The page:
The chest pains? A result of bad posture. Don't sit hunched over.


Do I want to life forever ?
No sir, but long enough to sample all the places you have mentioned and then some.


Patrick Lang


Ah, come on. We left out brothers face down in the rice forty years ago. pl



The Pleikartsfoersterhof just outside of Heidelberg for the best veal cordon bleu on the planet. And Bailo's in Buffalo for roast beef on weck to die for....

Mark Gaughan

Has anyone ever gone to El Pollo Rico in Arlington? Their roast chicken is the best. It's seasoned with Peruvian spices and just melts in your mouth. It's on Wilson St. near GMU. The place is not fancy, they just have great chicken.

Mark Gaughan

Actually, El Pollo Rico is just off Wilson on Kenmore St.


Considering the service you served your country, surely what your readers would really want to know is where the best falafel, shish taouk and shawarma can be found?

Patrick Lang


For shawarma I would vote for Cafeteria Reem at the 5th circle in Amman or Mata'am al-'a'ilaat on the Via Dolorosa in al-Quds. We used to have great Shish Ta'uk and Shish Samak at Bacchus on Jefferson Place here in Washington but the place closed. The "special" hummus with little bits of grilled lamb was super there as well. Falafel I don't like much. I seem to remember that there was a good Lebanese restaurant in London called "Sultani" or something like that. pl


hmm, coconut ice cream.

ok, if you ever feel channeling Marco Polo and traveling to philippine or indonesia, the local know a coconut subspecies call 'kopyor' (ina) or 'macapuno' (tgl.) This subspecies has minor genetic mutation that makes the endosperm meat deliciously soft, instead of rough as in regular coconut. (This is why only young coconut is directly edible/drinkable, btw. The mature one can't be eaten directly. )

Anyway, imagine an ice cream that the coconut is naturally chunky and soft like moist chocolate cake instead of grainy shaving but with complete coconut flavor. That would be their idea of good coconut ice cream. And because this minor mutation trait is not well understood (you can't create new macapuno/kopyor coconut tree) supply is limited. (somebody do genetic scan already! this is worth it. forget the panda, bald eagle and polar bear)

This will alter your understanding what coconut ice cream suppose to be. I tried this few years back. In term of ice cream ecstasy rating, I put it right up there next to when my friend introduced me to almond ice cream with sherry in hot Madrid night.


Have you eaten a Wellfleet lately?


Ah well, a culinary tour of Lebanons finest next time you're in Beirut, on me!

Allen Thomson

> country ham cooked with my recipe

Share it? Please?


As long as one is aiming not to live forever, my favorite is a followup microbrew. I still recall Chermobyl Stout at the Tug Boat Brewing Company, Portland, which was 15%, but tasted alcohol free.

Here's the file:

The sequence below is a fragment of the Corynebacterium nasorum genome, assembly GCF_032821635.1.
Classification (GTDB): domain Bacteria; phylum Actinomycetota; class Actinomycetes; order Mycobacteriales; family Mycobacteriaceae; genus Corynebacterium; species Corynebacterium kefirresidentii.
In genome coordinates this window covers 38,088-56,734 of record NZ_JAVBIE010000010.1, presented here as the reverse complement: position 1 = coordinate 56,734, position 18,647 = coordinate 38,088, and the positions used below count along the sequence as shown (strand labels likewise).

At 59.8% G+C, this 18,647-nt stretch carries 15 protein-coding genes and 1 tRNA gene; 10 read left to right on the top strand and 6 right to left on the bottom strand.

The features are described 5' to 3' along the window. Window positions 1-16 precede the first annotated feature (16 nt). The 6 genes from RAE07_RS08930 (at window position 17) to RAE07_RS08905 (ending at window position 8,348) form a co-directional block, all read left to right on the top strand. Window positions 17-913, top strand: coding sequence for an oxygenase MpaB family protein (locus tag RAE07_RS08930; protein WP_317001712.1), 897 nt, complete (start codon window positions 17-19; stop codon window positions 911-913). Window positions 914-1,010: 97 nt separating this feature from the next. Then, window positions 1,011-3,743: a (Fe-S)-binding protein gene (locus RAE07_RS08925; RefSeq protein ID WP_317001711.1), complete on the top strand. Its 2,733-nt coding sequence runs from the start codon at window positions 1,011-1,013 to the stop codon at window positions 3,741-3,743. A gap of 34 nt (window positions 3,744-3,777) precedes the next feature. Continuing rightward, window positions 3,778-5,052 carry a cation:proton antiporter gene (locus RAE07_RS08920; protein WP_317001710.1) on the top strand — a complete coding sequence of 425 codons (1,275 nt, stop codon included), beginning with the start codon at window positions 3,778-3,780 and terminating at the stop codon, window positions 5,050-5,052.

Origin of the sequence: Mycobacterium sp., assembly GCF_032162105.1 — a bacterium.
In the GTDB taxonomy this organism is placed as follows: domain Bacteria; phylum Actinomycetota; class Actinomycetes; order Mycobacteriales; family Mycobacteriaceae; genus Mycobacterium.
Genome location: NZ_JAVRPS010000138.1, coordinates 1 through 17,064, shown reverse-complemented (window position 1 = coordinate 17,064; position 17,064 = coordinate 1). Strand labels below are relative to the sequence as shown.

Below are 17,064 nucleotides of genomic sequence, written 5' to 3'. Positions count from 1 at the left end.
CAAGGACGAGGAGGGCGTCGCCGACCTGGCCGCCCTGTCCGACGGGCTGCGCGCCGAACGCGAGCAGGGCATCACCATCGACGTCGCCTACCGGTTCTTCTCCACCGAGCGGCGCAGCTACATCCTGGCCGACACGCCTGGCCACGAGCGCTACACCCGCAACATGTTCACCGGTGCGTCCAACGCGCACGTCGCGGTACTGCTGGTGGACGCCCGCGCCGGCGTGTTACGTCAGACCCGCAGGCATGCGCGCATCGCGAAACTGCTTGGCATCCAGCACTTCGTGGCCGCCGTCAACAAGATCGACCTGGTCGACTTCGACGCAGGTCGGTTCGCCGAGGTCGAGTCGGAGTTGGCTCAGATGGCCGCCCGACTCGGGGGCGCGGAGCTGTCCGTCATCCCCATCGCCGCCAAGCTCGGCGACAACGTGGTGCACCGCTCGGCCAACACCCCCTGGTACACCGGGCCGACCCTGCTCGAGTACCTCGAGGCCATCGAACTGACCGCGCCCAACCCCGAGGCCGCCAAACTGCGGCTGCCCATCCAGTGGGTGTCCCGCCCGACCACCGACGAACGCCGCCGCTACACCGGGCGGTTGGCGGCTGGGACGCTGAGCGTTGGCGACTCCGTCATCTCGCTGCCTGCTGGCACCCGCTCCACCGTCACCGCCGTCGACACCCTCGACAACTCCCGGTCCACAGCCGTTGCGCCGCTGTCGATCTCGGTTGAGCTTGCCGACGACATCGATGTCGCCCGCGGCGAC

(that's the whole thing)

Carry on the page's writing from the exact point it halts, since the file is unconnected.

Old Gun Pilot

"...Do you want to live forever". Sgt. Maj. Dan Daly was probably not worried about hardening of the arteries when he said that, but after the battle he couldn't have had a better reward for his men than a rack of ribs and a pitcher of cold beer at the Rendezvous in Memphis.


Nobody's talking about 'Maine lobster' or 'Washington Smoked Salmon'. Tisk, tisk, sooo disappointing. :(

Maine lobsters and Washington's smoked salmon were always a treat bring them home from a hard day's work.

William R. Cumming

The three Lebanese Taverna ops in Arlington are not bad!
Personally I like the Deli at Lee Highway and Lorcum Lane.


Almost anything is wonderful if you're really hungry.
Morel mushrooms sauted in butter is a favorite. And it's nearly that time of year for hunting them.

The Moar You Know

"Ah, come on. We left our brothers face down in the rice forty years ago. pl"

Colonel: I know this. My father was one of the lucky ones who made it out with hide and hair intact. It's my own selfishness that would like to keep those of you who are left around as long as possible. We still have a lot more to learn from those of you who made it through.

Maureen Lang


I know your memories must be as fond as mine of you, Dad, & I feasting on the wonderful steaks at The Hitching Post.

A terrific fresh seafood place up in Cambria is The Sea Chest, where I recently celebrated wedding anniversary #35. Fresh Catch of the Day w/oyster appetizer was superb, plus a huge salad straight from the Cambria farmers' market. Great meal, great value for money:



Best coconut ice cream in DC: Thomas Sweet's (P St. at Wisconsin in G-town).

Best falafel in DC: Lebanese Taverna (Conn. Ave near Woodley Park)